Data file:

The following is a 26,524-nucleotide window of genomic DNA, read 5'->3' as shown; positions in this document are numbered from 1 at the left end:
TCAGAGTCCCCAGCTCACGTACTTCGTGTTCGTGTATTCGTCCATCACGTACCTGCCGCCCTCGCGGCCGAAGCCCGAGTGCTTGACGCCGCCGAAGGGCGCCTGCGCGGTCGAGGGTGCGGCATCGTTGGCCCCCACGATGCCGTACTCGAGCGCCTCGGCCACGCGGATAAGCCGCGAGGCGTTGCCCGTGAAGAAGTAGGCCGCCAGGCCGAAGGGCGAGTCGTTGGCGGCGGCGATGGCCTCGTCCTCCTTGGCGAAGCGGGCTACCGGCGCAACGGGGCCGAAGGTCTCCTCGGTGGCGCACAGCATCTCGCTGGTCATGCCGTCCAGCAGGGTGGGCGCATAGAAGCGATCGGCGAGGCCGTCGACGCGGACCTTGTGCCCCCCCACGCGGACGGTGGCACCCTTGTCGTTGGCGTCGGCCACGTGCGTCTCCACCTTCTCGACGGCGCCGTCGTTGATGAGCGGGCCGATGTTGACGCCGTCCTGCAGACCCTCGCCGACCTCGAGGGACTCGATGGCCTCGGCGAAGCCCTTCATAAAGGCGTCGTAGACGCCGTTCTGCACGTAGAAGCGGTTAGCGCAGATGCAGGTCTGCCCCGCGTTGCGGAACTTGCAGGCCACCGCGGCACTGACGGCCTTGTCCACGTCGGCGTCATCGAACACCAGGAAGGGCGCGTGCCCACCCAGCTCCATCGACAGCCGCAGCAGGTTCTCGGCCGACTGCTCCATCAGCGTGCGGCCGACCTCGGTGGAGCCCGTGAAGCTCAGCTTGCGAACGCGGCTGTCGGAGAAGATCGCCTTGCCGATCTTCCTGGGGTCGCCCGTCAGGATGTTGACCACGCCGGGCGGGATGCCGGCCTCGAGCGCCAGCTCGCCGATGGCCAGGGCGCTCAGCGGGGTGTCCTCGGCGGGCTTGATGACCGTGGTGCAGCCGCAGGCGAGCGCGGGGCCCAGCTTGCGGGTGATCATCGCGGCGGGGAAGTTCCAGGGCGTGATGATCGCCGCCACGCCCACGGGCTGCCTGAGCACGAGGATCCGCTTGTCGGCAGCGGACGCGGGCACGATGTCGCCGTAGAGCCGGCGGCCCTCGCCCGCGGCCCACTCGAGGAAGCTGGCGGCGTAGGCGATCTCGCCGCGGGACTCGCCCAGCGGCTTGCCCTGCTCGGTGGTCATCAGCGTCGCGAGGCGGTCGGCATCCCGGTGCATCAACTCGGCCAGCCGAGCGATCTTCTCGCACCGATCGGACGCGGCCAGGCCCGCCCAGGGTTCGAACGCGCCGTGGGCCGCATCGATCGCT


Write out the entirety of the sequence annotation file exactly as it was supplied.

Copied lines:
The following is a 26,524-nucleotide window of genomic DNA, read 5'->3' as shown; positions in this document are numbered from 1 at the left end:
TCAGAGTCCCCAGCTCACGTACTTCGTGTTCGTGTATTCGTCCATCACGTACCTGCCGCCCTCGCGGCCGAAGCCCGAGTGCTTGACGCCGCCGAAGGGCGCCTGCGCGGTCGAGGGTGCGGCATCGTTGGCCCCCACGATGCCGTACTCGAGCGCCTCGGCCACGCGGATAAGCCGCGAGGCGTTGCCCGTGAAGAAGTAGGCCGCCAGGCCGAAGGGCGAGTCGTTGGCGGCGGCGATGGCCTCGTCCTCCTTGGCGAAGCGGGCTACCGGCGCAACGGGGCCGAAGGTCTCCTCGGTGGCGCACAGCATCTCGCTGGTCATGCCGTCCAGCAGGGTGGGCGCATAGAAGCGATCGGCGAGGCCGTCGACGCGGACCTTGTGCCCCCCCACGCGGACGGTGGCACCCTTGTCGTTGGCGTCGGCCACGTGCGTCTCCACCTTCTCGACGGCGCCGTCGTTGATGAGCGGGCCGATGTTGACGCCGTCCTGCAGACCCTCGCCGACCTCGAGGGACTCGATGGCCTCGGCGAAGCCCTTCATAAAGGCGTCGTAGACGCCGTTCTGCACGTAGAAGCGGTTAGCGCAGATGCAGGTCTGCCCCGCGTTGCGGAACTTGCAGGCCACCGCGGCACTGACGGCCTTGTCCACGTCGGCGTCATCGAACACCAGGAAGGGCGCGTGCCCACCCAGCTCCATCGACAGCCGCAGCAGGTTCTCGGCCGACTGCTCCATCAGCGTGCGGCCGACCTCGGTGGAGCCCGTGAAGCTCAGCTTGCGAACGCGGCTGTCGGAGAAGATCGCCTTGCCGATCTTCCTGGGGTCGCCCGTCAGGATGTTGACCACGCCGGGCGGGATGCCGGCCTCGAGCGCCAGCTCGCCGATGGCCAGGGCGCTCAGCGGGGTGTCCTCGGCGGGCTTGATGACCGTGGTGCAGCCGCAGGCGAGCGCGGGGCCCAGCTTGCGGGTGATCATCGCGGCGGGGAAGTTCCAGGGCGTGATGATCGCCGCCACGCCCACGGGCTGCCTGAGCACGAGGATCCGCTTGTCGGCAGCGGACGCGGGCACGATGTCGCCGTAGAGCCGGCGGCCCTCGCCCGCGGCCCACTCGAGGAAGCTGGCGGCGTAGGCGATCTCGCCGCGGGACTCGCCCAGCGGCTTGCCCTGCTCGGTGGTCATCAGCGTCGCGAGGCGGTCGGCATCCCGGTGCATCAACTCGGCCAGCCGAGCGATCTTCTCGCACCGATCGGACGCGGCCAGGCCCGCCCAGGGTTCGAACGCGCCGTGGGCCGCATCGATCGCT